file server so that my family can share files while
I'm tinkering around.
While talking it over with my wife, we came up with the following criteria
for the system:
1. Inexpensive Hardware and Software (under $500.00 total was the
3. As small as possible
4. Uses standard, off-the-shelf parts
5. Upgradable (both memory and hard drives)
6. RAID-5 capable
7. 100Mbps full duplex network connection
8. Easy data backup
Choosing the Hardware
Locating the hardware for this system was not easy, especially
when you're on a budget. The first decision was what case would be used
to house the NAS. I investigated a number of Flex/Mini ATX cases and
was rather uninspired
by them. After reading through several case-modding sites, I decided I
wanted to use a case no one else had. My first break came when I acquired
the empty shell of a Quantum Snap Server 2000 from my friend, Gabriel, at a local
asset recovery company. It has a slight defect (front of the case gaps
a little) and only cost $5.00. Also, I thought that this would be an apropos
case for my project.
The interior dimensions of the case are 176mm width x 340mm length x
66mm height. Not a lot of room to shoehorn in a motherboard, power supply
The next item on the my list was the system board since this
is the part that typically takes up most of the real estate in a case (square
mm, that is). Almost a month was spent looking evaluating dozens options
for a system board. Both
MicroATX and FlexATX motherboards were too big. Next, I investigated PC104
type systems but ruled those out as too expensive, too unwieldly, or lacking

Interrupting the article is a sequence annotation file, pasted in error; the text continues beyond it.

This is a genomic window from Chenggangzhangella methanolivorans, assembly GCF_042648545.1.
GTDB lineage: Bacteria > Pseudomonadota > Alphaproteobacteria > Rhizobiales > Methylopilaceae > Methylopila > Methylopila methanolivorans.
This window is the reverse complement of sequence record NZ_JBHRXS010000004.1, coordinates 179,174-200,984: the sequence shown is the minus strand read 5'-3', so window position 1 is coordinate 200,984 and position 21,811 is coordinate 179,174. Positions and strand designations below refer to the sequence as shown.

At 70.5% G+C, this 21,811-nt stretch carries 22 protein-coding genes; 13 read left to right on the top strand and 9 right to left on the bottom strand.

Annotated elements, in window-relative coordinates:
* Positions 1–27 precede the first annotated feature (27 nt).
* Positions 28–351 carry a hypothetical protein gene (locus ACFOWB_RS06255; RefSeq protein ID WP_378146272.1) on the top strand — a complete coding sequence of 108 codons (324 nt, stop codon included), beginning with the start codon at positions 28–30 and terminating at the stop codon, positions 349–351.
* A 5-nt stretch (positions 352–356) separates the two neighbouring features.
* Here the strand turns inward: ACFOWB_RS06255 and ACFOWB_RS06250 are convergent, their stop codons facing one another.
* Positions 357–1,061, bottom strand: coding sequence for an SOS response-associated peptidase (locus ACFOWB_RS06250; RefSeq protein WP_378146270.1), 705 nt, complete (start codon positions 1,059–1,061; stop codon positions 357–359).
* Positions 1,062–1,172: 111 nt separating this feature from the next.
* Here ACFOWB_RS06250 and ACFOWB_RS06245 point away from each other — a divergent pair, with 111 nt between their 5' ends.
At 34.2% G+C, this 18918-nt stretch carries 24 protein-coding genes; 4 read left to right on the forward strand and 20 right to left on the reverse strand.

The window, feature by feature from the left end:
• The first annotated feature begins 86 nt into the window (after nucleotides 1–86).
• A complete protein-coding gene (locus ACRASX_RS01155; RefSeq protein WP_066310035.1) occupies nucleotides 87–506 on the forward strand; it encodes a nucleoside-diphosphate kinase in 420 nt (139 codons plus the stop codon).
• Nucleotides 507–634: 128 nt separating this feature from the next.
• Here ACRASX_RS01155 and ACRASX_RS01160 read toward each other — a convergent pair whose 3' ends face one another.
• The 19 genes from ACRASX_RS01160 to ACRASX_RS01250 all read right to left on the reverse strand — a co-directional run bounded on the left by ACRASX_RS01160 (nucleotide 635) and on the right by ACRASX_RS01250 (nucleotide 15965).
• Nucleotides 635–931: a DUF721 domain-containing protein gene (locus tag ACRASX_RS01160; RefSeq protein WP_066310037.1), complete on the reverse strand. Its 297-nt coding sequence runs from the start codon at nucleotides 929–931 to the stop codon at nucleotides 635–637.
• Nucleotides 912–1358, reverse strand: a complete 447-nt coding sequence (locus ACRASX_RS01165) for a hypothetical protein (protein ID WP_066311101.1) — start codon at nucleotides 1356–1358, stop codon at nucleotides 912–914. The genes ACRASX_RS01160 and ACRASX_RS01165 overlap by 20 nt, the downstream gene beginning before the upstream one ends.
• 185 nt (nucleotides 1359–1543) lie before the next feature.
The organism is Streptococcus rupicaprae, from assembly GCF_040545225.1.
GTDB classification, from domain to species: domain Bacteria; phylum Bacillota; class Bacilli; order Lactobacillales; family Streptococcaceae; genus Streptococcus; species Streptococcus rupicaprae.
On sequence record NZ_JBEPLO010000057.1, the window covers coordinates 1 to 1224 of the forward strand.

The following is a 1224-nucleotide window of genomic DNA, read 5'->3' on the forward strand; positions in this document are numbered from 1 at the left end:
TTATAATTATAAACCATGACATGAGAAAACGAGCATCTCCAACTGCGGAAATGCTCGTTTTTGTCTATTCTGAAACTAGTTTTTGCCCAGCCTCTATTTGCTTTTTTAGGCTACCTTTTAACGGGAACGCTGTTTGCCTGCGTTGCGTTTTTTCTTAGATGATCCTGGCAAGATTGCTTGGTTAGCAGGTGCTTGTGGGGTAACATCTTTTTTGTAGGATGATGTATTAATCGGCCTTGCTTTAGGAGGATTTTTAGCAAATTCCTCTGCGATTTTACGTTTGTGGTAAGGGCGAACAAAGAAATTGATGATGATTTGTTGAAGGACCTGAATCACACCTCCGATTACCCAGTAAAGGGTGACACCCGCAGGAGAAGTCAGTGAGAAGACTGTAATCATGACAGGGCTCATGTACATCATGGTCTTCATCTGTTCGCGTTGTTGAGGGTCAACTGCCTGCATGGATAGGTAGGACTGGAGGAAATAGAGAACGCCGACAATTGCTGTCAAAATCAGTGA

Junking this project crossed my mind until I ran across a reference to a Mini-ITX
form factor while searching on Google. A search for Mini-ITX lead me to
the EPIA 800 and hope that I could pull this off
was restored. At 170mm x 170mm, it is a perfect fit for the Snap Server
case. And with a 800MHz C3 CPU, 2 USB, 10/100 Ethernet, Video, Serial Port,
and PCI slot, it fitted my specifications perfectly.
Now for the power supply: I discovered the FSP090-50PL, a
power supply measuring 100mm wide x 125mm long x 50mm high. This
unit is is great for anyone who wants
to build a very small system or a case mod system.
Next came storage. Once again, Gabriel came
through. He had just recovered a batch of 10.05GB IBM Travelstar laptop
hard drives from a local company and sold them to me for $10.00
each. After carefully straightening many bent pins, a quick spin with IBM's
Drive Functionality Test software showed these drives to be in excellent working
At this point, the decision was made to set these up in a RAID-5
array. A quick test fit of parts showed that I could fit 7 of the 10.05GB
drives in the Snap Server case
pretty easily. Unfortunately, ALL of the IDE RAID controllers capable
of supporting RAID-5 arrays were too large to fit in the Snap Server case or
would block the DIMM slots. Redhat Linux 8.0 came to the rescue with the
software-based RAID driver created by
A SIIG Ultra ATA/133 Dual Channel controller (Model CN2487) was purchased for
$40.00 at a local Best Buy to supplement the 2 IDE
channels on the system board. This controller was chosen due to it's very
To meet the requirement to backup data and to have a boot device,
a Sony CRX700E CD-R/RW drive was
purchased from a vendor on E-Bay. In order to connect the drive
to the system board, I purchased a Laptop
CD-ROM to IDE Adapter (attached to the drive in the picture).